'Pirates of the Caribbean' belongs to Disney.
This piece may be regarded as an addendum to 'Jack To The Future', since it's concerned with events described in Chapter Ten.
Captain Sparrow watched his navigational map being traced by the long finger, knobby with age-swollen joints. A rarity, to be sure- very few pirates lasted long enough to be troubled by rheumatoid arthritis. But of course, his father always had been unusual. The fierce old seahawk had outlived his ability to wield a sword, or the supposedly mightier pen, or to make a guitar sing. Though it hadn't been said, Jack strongly suspected it was that last loss which had moved Teague to this decision.
The storied finger tapped a set of serpentine marks beyond an inked headland. "Here's the opportune rendezvous point. The current here will suffice to take the Star out to sea with no further maneuvering of the sails, but isn't fast enough to prohibit your setting a gangplank. I'm no Inca king, requiring plentiful company- willing or non- at my burial site. So take care not to be late."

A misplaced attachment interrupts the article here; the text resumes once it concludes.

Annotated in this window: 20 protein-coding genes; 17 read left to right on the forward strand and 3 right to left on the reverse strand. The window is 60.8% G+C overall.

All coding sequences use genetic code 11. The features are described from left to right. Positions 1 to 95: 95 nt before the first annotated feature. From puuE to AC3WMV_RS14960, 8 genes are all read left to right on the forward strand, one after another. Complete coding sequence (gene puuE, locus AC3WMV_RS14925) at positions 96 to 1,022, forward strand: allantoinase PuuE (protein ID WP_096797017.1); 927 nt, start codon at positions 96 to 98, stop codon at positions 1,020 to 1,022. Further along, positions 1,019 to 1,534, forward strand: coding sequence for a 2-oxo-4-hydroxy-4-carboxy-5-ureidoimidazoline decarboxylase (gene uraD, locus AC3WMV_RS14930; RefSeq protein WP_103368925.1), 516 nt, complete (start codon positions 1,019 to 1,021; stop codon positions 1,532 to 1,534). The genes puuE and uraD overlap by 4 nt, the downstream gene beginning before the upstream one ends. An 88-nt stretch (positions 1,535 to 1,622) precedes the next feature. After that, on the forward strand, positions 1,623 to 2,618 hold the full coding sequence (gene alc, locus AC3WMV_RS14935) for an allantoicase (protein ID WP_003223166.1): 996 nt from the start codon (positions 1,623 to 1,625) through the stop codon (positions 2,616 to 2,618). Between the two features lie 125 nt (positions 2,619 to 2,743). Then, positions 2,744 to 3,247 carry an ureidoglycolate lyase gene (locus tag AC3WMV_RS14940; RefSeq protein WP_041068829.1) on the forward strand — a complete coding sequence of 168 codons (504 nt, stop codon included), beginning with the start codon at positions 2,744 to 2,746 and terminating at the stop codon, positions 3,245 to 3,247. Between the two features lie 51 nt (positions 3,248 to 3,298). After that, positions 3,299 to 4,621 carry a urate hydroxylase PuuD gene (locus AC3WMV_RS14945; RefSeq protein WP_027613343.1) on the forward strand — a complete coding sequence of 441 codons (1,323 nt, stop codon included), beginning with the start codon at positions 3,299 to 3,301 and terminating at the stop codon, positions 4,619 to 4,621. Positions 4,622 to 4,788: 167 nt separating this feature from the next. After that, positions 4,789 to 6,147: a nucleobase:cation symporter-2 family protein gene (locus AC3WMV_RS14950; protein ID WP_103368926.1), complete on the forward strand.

"I won't," Sparrow affirmed. He'd made no attempt to dissuade his father from this plan, mostly because he understood the motive behind it. He did feel compelled to add, "If you decide to abandon ship too, I shan't think any less of you."
"I won't," Teague replied, in the very same tone.
There was mutually uncomfortable silence. Both men were aware this was their last chance to say anything in private, yet the decades-old habit of holding back from each other was difficult to shake off.
Teague spoke first. "I assume you still have your Mum's head."